Déjà vu is one human experience that science has yet to nail down. That "I've totally seen this before" feeling (even though you haven't) is a bit spooky and elusive, and while researchers have their theories, what causes déjà vu is still a relative mystery to science. While perhaps the most common theory is that déjà vu happens when your mind is forming a false memory, some research suggests quite the opposite: that déjà vu is actually your mind's way of fact-checking itself for accuracy.
"For most people, déjà vu is a relatively infrequent, fleeting experience that can be perplexing, amusing, or even annoying or frustrating, but harmless nonetheless," Anne M. Cleary Ph.D., head of the Human Memory Lab at Colorado State University and an expert on déjà vu, tells Bustle. She believes that déjà vu isn't a false memory at all — it's possibly a real one that's been misfiled.
Research presented in 2016 by scientists at the University of St. Andrews bears this out. In their study, researchers read their volunteers a list of related words: "Bed," "pillow," "night," and "duvet." This is a common set-up for studies on déjà vu: In previous false memory studies, participants have been asked if they had heard the word "sleep" — and they said yes, even though they hadn't heard the word. It's an example of their brains remembering something that never happened, inspired by the fact that the words they actually heard are definitely related to the word "sleep."
Déjà vu can occur when you have this type of familiarity feeling in a situation that also feels to you as if it is completely new, so shouldn’t feel familiar.
For the 2016 study, though, researchers tweaked this method just a bit. After reading the list of words, they asked not if the participants heard the word "sleep," but rather, whether they heard a word starting with the letter "s." The participants said no, correctly. Then, later on, they were asked if they'd heard the word "sleep." They knew they couldn't have, since they hadn't heard an "s"... but still: They really felt like they had heard the word "sleep" somewhere. That's déjà vu.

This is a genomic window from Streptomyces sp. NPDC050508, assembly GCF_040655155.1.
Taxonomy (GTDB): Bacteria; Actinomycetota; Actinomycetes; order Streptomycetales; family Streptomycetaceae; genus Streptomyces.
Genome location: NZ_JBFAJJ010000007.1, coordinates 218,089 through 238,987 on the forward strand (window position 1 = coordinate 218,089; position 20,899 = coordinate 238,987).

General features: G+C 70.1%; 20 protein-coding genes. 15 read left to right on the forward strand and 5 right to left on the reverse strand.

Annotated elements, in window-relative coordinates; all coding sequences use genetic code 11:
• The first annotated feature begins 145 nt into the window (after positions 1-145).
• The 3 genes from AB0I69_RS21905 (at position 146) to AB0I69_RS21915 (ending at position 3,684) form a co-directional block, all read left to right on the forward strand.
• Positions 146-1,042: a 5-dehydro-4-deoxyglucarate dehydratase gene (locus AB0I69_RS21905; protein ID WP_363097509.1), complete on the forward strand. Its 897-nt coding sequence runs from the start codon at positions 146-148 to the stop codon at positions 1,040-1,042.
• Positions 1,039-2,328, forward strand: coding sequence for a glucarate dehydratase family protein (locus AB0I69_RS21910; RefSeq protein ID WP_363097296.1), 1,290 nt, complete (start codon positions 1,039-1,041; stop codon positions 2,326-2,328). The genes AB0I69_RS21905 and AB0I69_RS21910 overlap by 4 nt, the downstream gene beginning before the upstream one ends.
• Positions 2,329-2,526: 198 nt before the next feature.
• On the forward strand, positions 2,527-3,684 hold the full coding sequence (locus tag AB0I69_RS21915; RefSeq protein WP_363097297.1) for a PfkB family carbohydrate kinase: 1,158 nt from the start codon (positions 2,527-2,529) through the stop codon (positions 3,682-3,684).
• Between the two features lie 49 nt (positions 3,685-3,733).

To make matters even more interesting, the participants were inside an fMRI while answering these questions, allowing researchers to examine their brains. If the false memory theory were accurate, then the hippocampus would've been activated, but it wasn't. It was instead the frontal area that lit up — the area that's associated with decision-making.
This isn't the only research pointing to the fact-checking theory of déjà vu, Cleary says. "Déjà vu may be a special case of familiarity-based recognition, when you have a sense of having experienced something before but cannot pinpoint why," she says. "Déjà vu can occur when you have this type of familiarity feeling in a situation that also feels to you as if it is completely new, so shouldn’t feel familiar." This means the brain is trying to make sense of everything using normal memory processes, rather than forming false memories. The lead researcher behind the Edinburgh study, Akira O'Connor, told New Scientist that people with excellent memories may be far less likely to experience déjà vu, as their brains won't produce memory errors as often.
Some researchers believe that déjà vu is fueled by the fact that our brain is trying to make whole stories out of the bits and pieces of information it receives. This could lead to "mismatches" in the brain's neural pathways. There are still other theories about what causes déjà vu — in fact, there are more than 40 of them. Yet another is that because there is a split-second delay when one side of the brain sends information to the other, one side will unavoidably receive information twice: once directly from the source, and once from the other half of the brain.
Déjà vu isn't an experience you can easily recreate in a lab, but scientists are getting closer to understanding one of the eeriest experiences you can have.
Anne M. Cleary Ph.D.